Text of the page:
Size Matters For Emergency Funds

By Staff

A solid emergency fund is the foundation of any solid financial plan.  Having a little tucked away for rainy days puts some distance between you and the ledge of a financial cliff that could give way at any moment–usually from broken appliances, car repairs or major medical issues.  Most financial planners advise people to have about 3-6 months worth of expenses saved in money designated for emergencies only.  However, over the years I’ve found this 3-6 month rule to be too arbitrary, because there are a variety of factors to consider when deciding how large to grow your own emergency fund.

Emergency Savings:  Just Starting Out

Dave Ramsey’s plan calls this first phase of savings the “baby emergency fund.” It is represented by $1,000 in a savings account.  This first $1,000 in savings is the first of seven financial baby steps recommended by Ramsey, but over the years of putting his plan in action we’ve found this amount to be too low.  $3,000 is actually a better amount for our family, and we arrived at this number rather unscientifically by floating an amount that made both me and my wife comfortable.  Not unlike most couples, our emergency savings balance represents a “middle ground” that we both compromised to reach because of our differing degrees of risk we were willing to take on.  We have our emergency fund stashed away in an ING Direct high yield online savings account.

Men Are From Mars

My wife is more conservative than I am when it comes to the amount of risk she is willing to accept.  I am on the opposite end of the scale, opting to take on more risk for the opportunity for a larger reward.  Our differences are not unlike most married couples, where one spouse helps balance out the personality of the other.  I agreed with her that the $1,000 baby emergency fund seemed a little low, and thought we should double it.  She thought $5,000 sounded good to her.  We met in the middle (almost) and settled on $3,000.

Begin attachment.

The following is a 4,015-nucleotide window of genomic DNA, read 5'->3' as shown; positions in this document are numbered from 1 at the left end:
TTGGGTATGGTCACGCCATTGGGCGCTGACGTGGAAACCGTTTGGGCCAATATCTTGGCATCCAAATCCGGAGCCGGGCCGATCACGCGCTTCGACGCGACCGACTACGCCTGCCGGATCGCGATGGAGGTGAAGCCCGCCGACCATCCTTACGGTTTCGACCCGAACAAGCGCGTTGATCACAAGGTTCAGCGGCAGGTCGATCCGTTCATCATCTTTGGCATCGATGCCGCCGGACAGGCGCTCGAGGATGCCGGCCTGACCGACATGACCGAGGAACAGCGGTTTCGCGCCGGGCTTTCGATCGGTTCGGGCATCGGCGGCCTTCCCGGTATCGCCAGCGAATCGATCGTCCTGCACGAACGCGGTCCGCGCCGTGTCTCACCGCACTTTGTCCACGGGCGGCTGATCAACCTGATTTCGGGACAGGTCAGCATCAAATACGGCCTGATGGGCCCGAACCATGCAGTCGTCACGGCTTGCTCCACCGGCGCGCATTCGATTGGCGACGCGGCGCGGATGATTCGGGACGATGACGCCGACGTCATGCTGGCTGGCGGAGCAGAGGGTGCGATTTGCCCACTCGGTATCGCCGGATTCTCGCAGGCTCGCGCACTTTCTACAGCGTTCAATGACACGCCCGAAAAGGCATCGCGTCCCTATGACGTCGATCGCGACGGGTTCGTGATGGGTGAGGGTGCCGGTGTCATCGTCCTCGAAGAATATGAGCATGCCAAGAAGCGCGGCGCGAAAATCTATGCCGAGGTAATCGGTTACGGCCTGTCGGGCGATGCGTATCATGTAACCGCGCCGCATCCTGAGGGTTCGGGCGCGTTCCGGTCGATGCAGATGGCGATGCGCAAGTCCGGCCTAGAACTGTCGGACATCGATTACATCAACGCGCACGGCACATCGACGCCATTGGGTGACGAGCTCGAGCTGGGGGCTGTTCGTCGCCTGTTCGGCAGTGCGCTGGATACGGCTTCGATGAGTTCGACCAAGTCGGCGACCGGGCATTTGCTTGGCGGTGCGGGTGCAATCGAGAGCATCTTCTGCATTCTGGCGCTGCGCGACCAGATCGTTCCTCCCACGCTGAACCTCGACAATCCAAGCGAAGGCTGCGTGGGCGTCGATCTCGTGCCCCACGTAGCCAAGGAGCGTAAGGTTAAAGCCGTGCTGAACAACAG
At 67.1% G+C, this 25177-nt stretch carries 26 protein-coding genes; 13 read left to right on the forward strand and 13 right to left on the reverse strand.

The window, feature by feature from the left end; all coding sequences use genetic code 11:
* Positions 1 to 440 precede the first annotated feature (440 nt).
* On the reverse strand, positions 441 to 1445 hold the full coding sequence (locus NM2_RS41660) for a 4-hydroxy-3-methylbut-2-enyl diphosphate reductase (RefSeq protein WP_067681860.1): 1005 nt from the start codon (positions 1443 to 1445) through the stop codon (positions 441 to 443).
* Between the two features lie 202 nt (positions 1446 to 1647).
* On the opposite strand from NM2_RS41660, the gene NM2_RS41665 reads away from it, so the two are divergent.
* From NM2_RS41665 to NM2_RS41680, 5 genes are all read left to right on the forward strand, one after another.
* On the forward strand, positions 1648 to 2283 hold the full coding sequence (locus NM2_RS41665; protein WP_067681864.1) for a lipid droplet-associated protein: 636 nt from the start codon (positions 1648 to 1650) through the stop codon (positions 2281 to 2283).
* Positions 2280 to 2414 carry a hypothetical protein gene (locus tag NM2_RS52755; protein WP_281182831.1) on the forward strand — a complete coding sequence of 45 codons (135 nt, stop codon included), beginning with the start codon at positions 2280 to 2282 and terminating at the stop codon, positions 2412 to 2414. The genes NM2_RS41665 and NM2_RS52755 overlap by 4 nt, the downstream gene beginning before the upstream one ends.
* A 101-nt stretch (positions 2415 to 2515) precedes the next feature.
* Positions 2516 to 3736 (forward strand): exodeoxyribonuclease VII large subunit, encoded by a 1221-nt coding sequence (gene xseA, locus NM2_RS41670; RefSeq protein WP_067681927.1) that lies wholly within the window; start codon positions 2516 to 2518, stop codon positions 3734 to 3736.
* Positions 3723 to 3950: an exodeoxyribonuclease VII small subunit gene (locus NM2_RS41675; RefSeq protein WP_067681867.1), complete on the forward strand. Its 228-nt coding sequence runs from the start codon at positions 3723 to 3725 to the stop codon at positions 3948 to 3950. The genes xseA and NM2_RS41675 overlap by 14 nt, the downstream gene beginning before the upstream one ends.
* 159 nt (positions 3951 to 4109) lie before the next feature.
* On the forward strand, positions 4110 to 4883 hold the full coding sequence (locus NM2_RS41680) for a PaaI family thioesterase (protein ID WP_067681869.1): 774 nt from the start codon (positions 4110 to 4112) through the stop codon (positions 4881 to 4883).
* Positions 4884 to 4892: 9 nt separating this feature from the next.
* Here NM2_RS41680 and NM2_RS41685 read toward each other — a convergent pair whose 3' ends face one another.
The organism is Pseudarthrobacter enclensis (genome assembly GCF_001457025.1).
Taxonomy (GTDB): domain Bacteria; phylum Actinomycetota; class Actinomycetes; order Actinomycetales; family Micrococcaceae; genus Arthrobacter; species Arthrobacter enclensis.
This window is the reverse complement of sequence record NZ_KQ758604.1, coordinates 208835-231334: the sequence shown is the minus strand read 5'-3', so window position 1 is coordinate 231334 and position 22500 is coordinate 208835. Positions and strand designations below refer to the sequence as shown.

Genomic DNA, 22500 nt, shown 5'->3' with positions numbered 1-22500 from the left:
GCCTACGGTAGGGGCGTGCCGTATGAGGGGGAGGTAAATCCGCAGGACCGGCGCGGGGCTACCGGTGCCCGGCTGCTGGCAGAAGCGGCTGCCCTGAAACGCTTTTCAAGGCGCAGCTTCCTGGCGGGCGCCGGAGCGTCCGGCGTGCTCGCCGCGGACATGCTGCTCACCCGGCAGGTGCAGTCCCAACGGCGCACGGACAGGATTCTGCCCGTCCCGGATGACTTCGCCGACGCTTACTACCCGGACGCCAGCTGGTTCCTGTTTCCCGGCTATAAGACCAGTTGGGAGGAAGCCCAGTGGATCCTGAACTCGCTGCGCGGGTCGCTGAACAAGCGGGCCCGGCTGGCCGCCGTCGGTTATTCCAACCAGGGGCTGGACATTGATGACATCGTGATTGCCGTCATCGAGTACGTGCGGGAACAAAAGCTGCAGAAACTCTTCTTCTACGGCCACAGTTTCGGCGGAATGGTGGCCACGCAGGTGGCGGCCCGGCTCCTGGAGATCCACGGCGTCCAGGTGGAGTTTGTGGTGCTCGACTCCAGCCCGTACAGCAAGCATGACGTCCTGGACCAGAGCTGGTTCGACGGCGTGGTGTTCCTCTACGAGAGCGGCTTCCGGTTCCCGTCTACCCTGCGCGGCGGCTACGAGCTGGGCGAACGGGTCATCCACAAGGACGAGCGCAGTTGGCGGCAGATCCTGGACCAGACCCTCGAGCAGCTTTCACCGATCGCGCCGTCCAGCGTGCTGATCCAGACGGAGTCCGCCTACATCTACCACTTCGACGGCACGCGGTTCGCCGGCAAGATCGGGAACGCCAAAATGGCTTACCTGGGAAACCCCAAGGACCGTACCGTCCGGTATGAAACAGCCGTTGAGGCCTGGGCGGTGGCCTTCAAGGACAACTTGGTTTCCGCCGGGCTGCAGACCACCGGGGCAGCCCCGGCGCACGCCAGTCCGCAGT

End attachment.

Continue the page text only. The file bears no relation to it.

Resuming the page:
How Large Should Your Emergency Fund Be?

I mentioned in the opening that there was no magic formula for calculating how much should be in your initial emergency fund.  But if I were attempting to devise such a formula it would probably look something like this:

  • $500 per Spouse
  • $500 per Child
  • $1,000 Extra for Single-Income Families

Following this formula we arrived at the $3,000 amount for our family.  If my wife worked outside the home, we could probably live with a $2,000 beginner emergency fund, because if I became unemployed we would still have her income to fall back on.

A Fully-Funded Emergency Fund

Once you are completely debt free I recommend saving a fully-funded emergency fund which represents 6-12 months of living expenses.  For most families this would probably look like $10,000-$15,000.  Remember, in a real emergency this amount would only be used to pay for basic expenses.  Mortgages, car payments, food and basic utilities should be included in this calculation.  Your Netflix membership and cable bill could be canceled or put on hold in a pinch.  To the savvy investor $15,000 may sound like an exorbitant amount of cash to keep on the sidelines, but just imagine the peace you would feel knowing you had $15,000, or even $20,000, just sitting there in case of emergency.